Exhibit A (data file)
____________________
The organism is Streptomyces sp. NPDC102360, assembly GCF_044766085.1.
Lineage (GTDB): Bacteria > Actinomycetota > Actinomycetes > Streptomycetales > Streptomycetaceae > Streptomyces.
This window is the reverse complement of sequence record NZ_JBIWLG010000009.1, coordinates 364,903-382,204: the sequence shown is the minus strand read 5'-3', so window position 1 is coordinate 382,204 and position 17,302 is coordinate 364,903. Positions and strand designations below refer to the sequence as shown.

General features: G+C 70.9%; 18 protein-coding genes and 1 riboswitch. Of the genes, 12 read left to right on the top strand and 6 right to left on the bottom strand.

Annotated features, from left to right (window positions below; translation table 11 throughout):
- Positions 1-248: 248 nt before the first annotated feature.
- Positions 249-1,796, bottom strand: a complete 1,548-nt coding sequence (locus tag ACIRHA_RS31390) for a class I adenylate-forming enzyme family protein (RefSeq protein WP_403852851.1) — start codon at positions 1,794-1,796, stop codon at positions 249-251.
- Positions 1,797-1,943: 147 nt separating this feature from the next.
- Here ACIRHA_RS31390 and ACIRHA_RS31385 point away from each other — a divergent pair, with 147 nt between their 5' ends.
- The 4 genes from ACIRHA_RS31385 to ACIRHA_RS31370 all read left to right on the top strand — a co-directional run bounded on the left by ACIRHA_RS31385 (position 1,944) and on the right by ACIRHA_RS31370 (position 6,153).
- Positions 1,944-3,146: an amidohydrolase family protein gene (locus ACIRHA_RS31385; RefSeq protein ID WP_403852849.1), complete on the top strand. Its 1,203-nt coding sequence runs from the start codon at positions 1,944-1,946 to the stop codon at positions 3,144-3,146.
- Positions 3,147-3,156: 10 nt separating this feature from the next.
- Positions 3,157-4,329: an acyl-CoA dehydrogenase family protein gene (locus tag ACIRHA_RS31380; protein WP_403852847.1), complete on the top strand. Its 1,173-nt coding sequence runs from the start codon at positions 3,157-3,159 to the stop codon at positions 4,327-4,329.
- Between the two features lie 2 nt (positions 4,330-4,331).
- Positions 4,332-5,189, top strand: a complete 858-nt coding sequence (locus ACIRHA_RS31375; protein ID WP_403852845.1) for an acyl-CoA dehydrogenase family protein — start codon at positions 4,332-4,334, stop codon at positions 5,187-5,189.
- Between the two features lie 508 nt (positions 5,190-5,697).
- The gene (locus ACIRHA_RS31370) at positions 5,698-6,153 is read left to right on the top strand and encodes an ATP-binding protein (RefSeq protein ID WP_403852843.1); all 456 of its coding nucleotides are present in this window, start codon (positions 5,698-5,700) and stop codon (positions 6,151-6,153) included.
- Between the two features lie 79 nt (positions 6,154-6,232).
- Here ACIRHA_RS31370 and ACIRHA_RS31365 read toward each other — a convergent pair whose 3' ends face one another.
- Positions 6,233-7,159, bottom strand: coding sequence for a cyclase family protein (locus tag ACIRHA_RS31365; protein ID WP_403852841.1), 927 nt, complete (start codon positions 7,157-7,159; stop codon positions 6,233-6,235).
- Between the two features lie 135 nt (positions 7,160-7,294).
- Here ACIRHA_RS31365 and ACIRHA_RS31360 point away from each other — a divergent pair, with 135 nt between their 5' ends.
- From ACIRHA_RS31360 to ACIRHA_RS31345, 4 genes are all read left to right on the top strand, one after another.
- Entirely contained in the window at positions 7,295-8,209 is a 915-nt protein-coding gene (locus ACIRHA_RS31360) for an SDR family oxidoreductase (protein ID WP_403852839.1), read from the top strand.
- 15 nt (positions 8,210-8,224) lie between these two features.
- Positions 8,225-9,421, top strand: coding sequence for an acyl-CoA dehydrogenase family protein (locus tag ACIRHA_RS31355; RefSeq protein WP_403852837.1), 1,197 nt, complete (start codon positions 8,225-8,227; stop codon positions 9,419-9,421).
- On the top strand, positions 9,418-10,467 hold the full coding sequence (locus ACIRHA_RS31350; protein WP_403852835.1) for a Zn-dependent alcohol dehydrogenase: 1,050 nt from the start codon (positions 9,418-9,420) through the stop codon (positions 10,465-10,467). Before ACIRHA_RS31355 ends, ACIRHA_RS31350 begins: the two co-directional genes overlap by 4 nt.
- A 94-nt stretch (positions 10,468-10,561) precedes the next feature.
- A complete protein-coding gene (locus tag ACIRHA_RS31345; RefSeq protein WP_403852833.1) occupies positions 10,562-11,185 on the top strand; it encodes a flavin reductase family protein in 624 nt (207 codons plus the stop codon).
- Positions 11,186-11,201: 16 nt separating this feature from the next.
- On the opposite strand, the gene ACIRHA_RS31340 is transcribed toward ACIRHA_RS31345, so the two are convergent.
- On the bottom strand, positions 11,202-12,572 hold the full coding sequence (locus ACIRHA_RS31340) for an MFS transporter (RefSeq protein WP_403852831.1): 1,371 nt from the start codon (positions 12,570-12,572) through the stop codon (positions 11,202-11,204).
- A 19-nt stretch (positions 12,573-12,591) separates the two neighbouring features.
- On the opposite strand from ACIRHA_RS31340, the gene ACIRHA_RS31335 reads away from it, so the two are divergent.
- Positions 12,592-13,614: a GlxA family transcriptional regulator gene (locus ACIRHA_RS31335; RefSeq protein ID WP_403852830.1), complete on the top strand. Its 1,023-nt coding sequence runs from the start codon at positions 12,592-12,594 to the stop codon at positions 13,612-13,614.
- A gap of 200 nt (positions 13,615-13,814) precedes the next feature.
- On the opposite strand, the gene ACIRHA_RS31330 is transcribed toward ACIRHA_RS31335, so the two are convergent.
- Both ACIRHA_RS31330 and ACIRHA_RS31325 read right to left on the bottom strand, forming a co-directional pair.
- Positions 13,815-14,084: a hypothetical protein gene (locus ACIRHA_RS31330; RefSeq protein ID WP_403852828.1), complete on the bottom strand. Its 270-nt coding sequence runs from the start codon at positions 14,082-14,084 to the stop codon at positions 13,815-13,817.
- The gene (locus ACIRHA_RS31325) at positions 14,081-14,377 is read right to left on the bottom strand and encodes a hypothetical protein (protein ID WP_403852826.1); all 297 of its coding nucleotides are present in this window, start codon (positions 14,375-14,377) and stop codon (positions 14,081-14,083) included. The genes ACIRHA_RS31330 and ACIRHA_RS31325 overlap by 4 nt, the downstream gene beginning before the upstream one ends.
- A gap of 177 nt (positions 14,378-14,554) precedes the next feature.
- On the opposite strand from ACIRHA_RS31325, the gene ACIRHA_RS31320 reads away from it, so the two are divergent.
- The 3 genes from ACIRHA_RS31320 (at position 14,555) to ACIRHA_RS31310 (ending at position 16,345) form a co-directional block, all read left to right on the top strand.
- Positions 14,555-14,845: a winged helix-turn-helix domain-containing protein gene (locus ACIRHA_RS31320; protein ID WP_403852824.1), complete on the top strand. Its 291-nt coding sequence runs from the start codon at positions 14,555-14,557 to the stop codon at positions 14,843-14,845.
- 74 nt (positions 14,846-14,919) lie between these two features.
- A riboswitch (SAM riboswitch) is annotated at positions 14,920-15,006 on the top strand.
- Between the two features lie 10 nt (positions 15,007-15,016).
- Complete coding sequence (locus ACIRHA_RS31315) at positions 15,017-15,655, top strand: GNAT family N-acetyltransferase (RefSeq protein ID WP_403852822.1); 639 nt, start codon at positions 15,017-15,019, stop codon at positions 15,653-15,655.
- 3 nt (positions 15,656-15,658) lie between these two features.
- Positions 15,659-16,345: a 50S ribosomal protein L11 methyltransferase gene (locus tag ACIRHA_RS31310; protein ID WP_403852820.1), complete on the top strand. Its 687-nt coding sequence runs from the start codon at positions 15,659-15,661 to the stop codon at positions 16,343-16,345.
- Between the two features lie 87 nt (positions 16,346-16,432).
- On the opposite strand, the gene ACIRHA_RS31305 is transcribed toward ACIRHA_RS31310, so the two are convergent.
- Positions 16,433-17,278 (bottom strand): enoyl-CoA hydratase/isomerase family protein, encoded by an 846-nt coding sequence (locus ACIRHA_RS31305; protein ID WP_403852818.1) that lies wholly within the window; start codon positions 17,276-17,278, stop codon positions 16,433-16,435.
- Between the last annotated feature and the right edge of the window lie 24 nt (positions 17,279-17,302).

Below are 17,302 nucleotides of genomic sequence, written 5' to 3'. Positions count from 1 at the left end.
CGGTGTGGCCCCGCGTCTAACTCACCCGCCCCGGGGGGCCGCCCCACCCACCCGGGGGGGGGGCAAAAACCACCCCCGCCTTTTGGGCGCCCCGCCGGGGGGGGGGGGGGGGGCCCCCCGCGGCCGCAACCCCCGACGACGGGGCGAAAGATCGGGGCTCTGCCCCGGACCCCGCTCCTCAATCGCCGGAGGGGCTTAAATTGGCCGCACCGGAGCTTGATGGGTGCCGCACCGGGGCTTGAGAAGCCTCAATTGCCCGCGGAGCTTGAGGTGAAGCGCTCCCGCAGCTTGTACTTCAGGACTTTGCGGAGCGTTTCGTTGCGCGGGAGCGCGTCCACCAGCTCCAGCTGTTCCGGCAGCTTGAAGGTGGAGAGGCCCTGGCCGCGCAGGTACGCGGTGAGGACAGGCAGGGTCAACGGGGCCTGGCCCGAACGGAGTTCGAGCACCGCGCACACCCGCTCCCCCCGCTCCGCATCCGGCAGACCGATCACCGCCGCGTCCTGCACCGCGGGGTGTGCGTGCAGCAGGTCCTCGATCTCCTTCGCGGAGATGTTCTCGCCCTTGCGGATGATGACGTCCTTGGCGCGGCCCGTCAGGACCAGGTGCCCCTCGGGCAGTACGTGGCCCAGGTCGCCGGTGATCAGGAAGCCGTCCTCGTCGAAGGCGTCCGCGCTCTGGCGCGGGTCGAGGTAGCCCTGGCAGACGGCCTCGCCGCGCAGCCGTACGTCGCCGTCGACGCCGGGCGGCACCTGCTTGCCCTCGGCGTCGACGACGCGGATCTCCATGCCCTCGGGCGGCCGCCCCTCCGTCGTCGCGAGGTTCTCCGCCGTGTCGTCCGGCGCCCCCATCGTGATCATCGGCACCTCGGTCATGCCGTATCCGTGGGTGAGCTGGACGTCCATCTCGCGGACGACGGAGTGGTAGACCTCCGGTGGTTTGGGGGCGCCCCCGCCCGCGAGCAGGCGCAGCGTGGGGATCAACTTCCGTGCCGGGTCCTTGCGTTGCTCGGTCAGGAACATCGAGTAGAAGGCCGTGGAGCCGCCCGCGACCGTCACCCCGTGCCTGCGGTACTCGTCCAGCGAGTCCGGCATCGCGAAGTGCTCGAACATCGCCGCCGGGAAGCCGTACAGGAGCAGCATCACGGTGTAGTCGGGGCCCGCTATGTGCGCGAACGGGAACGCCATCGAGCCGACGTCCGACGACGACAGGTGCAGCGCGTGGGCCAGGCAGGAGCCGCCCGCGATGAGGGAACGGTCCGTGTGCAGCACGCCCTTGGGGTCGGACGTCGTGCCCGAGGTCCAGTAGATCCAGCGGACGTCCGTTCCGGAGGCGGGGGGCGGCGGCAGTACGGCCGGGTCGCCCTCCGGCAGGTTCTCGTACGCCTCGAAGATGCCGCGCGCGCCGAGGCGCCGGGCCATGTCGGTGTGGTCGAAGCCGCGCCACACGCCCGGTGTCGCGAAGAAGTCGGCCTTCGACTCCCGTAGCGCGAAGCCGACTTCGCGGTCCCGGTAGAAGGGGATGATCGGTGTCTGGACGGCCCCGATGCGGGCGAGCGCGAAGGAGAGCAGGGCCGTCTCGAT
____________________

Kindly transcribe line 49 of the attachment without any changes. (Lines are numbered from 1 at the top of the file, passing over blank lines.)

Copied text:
- 3 nt (positions 15,656-15,658) lie between these two features.